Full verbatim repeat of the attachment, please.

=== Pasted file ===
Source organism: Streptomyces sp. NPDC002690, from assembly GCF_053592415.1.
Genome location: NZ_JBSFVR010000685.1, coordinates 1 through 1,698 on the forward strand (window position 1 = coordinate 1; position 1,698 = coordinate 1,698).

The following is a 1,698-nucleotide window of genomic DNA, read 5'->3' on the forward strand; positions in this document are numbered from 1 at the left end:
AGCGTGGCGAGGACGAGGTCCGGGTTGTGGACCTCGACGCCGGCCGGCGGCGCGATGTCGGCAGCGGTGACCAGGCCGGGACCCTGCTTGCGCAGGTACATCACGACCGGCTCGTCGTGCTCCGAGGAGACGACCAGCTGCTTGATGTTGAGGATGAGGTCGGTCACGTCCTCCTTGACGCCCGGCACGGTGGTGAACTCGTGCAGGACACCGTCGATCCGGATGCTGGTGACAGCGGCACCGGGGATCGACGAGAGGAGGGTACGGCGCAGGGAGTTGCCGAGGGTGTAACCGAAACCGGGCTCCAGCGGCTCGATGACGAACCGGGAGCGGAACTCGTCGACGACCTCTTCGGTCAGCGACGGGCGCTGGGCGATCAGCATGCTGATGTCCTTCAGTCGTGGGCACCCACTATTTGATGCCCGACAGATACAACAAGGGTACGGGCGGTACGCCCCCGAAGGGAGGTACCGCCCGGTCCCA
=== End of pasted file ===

Source organism: Streptomyces sp. NPDC002690, from assembly GCF_053592415.1.
Genome location: NZ_JBSFVR010000685.1, coordinates 1 through 1,698 on the forward strand (window position 1 = coordinate 1; position 1,698 = coordinate 1,698).

The following is a 1,698-nucleotide window of genomic DNA, read 5'->3' on the forward strand; positions in this document are numbered from 1 at the left end:
AGCGTGGCGAGGACGAGGTCCGGGTTGTGGACCTCGACGCCGGCCGGCGGCGCGATGTCGGCAGCGGTGACCAGGCCGGGACCCTGCTTGCGCAGGTACATCACGACCGGCTCGTCGTGCTCCGAGGAGACGACCAGCTGCTTGATGTTGAGGATGAGGTCGGTCACGTCCTCCTTGACGCCCGGCACGGTGGTGAACTCGTGCAGGACACCGTCGATCCGGATGCTGGTGACAGCGGCACCGGGGATCGACGAGAGGAGGGTACGGCGCAGGGAGTTGCCGAGGGTGTAACCGAAACCGGGCTCCAGCGGCTCGATGACGAACCGGGAGCGGAACTCGTCGACGACCTCTTCGGTCAGCGACGGGCGCTGGGCGATCAGCATGCTGATGTCCTTCAGTCGTGGGCACCCACTATTTGATGCCCGACAGATACAACAAGGGTACGGGCGGTACGCCCCCGAAGGGAGGTACCGCCCGGTCCCA